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UM Engineering Professor Evaluates Traffic Signal Effectiveness

By Edwin B. Smith

University of Mississippi

Engineers use a variety of intersection designs and signaling configurations to help traffic move safely and efficiently. University of Mississippi civil engineer Amir Molan is working with researchers from North Carolina State University to study the use of three-phase traffic signals in hopes of improving safety and efficiency for different uses. Submitted graphic

A University of Mississippi civil engineer is expanding his research on what could be the next generation of U.S. intersection design.

At the heart of Amir Mehara Molan’s study is the three-phase traffic signal. A traffic phase is defined as the green, change and clearance intervals in a cycle assigned to specified movements of traffic. A cycle is the total time to complete one sequence of signals for all movements at an intersection.

Molan, assistant professor of civil engineering, is collaborating with researchers in North Carolina to determine the effectiveness of three-phase traffic signals at intersections.

“Almost half of all crashes in the U.S. occurs at or near intersections,” he said. “In addition, intersections play a key role in terms of traffic operations. Pedestrian and bicycle safety is also another important topic related to intersections.

“We believe that our study could help transportation professionals, including designers, engineers and policymakers, improve operations and safety for all users at intersections.”

The Ole Miss professor has received $99,000 through a grant to work with William Rasdorf and Ali Hajibabei, both of North Carolina State University, on a study of the benefits and drawbacks of using three-phase traffic signals. Comparing a three-phase setup to other intersection designs, the team hopes to determine the safest, most efficient and most cost-effective designs for different uses.

The team also will develop a technical guideline to help designers and policymakers in transportation understand when and where to use three-phase designs.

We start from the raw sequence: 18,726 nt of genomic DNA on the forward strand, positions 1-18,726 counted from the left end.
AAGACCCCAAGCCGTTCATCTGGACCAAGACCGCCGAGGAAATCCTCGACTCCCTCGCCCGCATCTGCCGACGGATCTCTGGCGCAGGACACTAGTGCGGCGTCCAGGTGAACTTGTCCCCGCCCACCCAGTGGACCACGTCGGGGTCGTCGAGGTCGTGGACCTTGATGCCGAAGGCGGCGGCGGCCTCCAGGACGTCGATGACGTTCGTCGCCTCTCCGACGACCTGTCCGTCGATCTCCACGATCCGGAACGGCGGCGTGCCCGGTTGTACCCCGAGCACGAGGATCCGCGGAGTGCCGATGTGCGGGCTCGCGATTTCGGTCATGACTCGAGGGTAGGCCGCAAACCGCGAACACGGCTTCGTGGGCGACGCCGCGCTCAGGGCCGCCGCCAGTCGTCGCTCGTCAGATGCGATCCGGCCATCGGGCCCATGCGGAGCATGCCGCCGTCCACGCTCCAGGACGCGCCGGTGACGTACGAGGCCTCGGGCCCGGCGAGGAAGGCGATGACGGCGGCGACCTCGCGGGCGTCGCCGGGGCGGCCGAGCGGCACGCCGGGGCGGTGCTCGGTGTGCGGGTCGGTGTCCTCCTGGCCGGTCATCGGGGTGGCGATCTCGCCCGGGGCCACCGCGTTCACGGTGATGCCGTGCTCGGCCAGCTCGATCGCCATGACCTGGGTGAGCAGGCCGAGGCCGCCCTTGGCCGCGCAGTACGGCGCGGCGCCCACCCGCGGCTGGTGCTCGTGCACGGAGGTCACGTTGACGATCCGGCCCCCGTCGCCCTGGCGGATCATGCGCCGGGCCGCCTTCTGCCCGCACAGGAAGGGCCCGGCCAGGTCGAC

Molan first became involved in the research in 2020 while advising a graduate student at California State Polytechnic State University at San Luis Obispo on his master’s thesis on three-phase intersections. Based on the results, the team identified several high-potential traffic signal designs, one of which is the thru-cut design.

“Conventional intersections with high traffic demands have four traffic signal phases, and delay increases as the number of signal phases increases,” Molan said. “Therefore, we will study innovative intersections with three phases – removing one phase, compared to conventional designs – to improve traffic operation and safety.”

Molan became interested in further studies on this topic in June 2021, after Rasdorf invited him to collaborate on a proposal related to three-phase intersections.

“Dr. Molan was instrumental in providing assistance to the proposal writing phase of the work, which required an extensive literature review, clear ideas about what to propose and an understanding of the methodology required to do the work,” Rasdorf said. “He was also a key contributor to the development and delivery of our initial project presentation to the NCDOT.”

To view a video demonstrating how a cut-thru design works, click here. For an executive summary of the project, click here.

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